Shots Fired and a Suicide Inside the Wexner’s Picasso Show

No one else was hurt, but art was damaged

Wexner Center for the Arts by Peter Eisenman

Wexner Center for the Arts. (Photo: Courtesy of Richie Diesterhaft)

A former Ohio State employee was found dead by a self-inflicted gunshot wound on an upper level of the $43 million Wexner Center for the Arts in Columbus, Ohio on Sunday after police responded to the sound of gunshots.

The Wexner Center control center called police at 11:26 a.m. saying that shots had been fired, according to the Columbus Dispatch.

The shooter vandalized some artworks in the nearly empty museum before taking his own life. No one else was hurt, as the police safely evacuated two museum goers and a few employees.

It wasn’t the first time shots were fired inside the Wexner Center. A February 1997 incident did not end as well, when an Ohio State Police Officer was fatally shot while responding to a call at the center. A few days later, the shooter was found dead from a self-inflicted gunshot wound.

“We heard one cop come this way and pulled up right to the curb, grabbed his rifle and just ran in,” said OSU student and witness to Sunday’s events Ryan Jacob to WBNS in Columbus.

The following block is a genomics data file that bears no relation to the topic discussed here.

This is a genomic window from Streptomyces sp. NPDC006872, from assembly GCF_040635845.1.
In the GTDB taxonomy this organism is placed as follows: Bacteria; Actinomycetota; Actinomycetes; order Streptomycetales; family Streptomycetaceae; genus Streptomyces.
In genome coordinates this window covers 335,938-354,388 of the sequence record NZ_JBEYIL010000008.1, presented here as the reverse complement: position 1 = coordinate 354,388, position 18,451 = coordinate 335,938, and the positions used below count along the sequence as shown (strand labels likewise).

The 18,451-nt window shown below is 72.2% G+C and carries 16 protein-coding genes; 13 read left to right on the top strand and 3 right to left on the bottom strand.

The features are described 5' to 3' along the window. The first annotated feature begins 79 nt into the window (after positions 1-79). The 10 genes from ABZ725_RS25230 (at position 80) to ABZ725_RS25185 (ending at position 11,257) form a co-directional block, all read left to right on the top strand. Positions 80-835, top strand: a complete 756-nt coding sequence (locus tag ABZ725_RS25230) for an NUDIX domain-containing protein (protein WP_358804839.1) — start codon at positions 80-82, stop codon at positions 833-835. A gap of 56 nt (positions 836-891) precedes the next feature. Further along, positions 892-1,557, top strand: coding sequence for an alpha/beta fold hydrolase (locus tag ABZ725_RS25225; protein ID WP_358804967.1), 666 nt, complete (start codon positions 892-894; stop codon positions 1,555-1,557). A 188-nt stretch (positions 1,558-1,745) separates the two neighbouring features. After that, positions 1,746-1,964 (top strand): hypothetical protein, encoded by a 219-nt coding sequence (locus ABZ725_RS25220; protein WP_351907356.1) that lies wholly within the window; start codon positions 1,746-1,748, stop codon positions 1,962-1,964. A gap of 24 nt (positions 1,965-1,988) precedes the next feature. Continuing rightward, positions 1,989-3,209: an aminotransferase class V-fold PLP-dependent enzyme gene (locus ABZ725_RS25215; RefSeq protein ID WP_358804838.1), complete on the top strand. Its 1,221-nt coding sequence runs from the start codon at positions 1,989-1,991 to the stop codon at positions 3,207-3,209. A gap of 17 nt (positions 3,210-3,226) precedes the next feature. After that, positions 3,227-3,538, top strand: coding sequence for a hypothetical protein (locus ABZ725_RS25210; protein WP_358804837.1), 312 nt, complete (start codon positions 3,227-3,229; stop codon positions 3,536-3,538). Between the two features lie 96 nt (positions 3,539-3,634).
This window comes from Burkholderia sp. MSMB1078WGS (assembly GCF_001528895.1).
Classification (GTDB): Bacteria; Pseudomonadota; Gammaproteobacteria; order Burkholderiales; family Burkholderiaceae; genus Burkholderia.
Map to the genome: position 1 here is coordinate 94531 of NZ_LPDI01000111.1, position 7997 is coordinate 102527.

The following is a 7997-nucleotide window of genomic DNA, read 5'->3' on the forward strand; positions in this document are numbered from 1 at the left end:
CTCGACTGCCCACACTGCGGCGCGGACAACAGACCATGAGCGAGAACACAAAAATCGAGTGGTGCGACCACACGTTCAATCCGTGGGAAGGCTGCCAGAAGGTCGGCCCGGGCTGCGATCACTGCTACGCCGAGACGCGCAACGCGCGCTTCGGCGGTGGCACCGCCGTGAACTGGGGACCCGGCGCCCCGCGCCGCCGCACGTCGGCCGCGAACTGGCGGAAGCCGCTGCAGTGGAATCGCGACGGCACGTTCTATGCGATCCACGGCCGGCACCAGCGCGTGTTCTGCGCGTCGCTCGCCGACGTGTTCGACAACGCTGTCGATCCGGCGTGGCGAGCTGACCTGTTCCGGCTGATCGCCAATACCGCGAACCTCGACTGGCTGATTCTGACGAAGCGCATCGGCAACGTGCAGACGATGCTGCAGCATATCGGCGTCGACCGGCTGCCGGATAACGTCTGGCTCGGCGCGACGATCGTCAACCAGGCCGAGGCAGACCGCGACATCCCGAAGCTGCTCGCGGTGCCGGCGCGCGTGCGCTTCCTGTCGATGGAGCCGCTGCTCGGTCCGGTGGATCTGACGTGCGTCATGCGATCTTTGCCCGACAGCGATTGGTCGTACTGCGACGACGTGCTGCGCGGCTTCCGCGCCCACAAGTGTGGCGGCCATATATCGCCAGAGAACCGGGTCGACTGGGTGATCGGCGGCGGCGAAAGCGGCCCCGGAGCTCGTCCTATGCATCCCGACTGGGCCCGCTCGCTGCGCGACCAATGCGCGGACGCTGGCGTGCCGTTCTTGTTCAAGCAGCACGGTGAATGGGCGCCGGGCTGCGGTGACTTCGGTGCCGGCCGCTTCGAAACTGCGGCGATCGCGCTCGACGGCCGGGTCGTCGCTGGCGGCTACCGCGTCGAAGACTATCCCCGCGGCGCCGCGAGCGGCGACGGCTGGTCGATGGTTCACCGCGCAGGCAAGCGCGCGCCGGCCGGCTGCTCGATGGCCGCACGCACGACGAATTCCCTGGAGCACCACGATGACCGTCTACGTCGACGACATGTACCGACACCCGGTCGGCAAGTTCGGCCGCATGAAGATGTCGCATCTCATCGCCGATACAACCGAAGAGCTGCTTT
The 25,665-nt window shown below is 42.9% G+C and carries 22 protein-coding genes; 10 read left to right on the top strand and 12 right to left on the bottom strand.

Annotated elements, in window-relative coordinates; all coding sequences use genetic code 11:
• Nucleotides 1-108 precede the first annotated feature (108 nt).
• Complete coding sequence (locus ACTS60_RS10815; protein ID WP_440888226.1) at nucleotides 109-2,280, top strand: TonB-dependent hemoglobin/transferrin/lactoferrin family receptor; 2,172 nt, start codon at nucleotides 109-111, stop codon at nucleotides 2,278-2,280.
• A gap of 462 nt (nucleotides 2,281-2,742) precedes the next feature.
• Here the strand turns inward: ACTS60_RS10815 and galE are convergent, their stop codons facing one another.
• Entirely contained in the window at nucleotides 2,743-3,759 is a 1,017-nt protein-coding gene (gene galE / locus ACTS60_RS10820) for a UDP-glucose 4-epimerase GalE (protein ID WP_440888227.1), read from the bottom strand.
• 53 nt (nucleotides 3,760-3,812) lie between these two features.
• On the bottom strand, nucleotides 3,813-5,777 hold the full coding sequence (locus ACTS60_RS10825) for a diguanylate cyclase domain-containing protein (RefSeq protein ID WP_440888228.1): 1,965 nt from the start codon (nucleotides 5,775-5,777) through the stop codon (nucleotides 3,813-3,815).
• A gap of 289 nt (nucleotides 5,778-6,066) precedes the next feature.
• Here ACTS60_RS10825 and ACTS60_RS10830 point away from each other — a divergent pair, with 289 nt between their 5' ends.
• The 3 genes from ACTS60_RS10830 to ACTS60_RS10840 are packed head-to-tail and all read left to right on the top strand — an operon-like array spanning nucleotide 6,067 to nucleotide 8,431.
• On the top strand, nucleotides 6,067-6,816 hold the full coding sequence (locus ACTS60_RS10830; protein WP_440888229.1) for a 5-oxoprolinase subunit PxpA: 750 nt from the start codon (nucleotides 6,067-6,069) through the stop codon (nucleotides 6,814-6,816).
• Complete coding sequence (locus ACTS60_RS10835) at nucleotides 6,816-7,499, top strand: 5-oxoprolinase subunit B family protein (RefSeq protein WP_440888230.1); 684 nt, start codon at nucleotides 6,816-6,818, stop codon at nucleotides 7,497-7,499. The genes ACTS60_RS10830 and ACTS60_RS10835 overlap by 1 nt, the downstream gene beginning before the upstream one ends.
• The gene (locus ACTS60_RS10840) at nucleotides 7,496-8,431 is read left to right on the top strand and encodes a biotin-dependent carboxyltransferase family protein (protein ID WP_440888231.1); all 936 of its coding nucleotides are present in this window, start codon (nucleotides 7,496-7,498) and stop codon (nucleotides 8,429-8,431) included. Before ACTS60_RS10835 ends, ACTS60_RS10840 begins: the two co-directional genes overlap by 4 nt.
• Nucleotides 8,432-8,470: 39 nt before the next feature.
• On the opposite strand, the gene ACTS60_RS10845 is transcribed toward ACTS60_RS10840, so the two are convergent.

The name of the shooter had not been released as of today because police were trying to contact his relatives, said Dan Hedman, a spokesman for the university.

The Wexner Center is currently hosting the exhibition After Picasso: 80 Contemporary Artists, which features 150 works by artists influenced by Pablo Picasso. Contemporary artists such as Andy Warhol, Roy Lichtenstein, Jasper Johns, Sigmar Polke, Fred “Roller” Wilson and Amy Sillman are included in the show alongside some of Picasso’s contemporaries such as Ernst Ludwig Kirchner and Henri Cartier-Bresson.

No word was given as to which artworks were damaged and to what extent.

The Wexner Center was named after retailer and Ohio State graduate Leslie H. Wexner, who is the founder of L Brands; a corporation that includes chain store such as The Limited and Victoria’s Secret. Mr. Wexner was the primary contributor for the building, donating $25 million.

The museum remains closed until further notice.

Shots Fired and a Suicide Inside the Wexner’s Picasso Show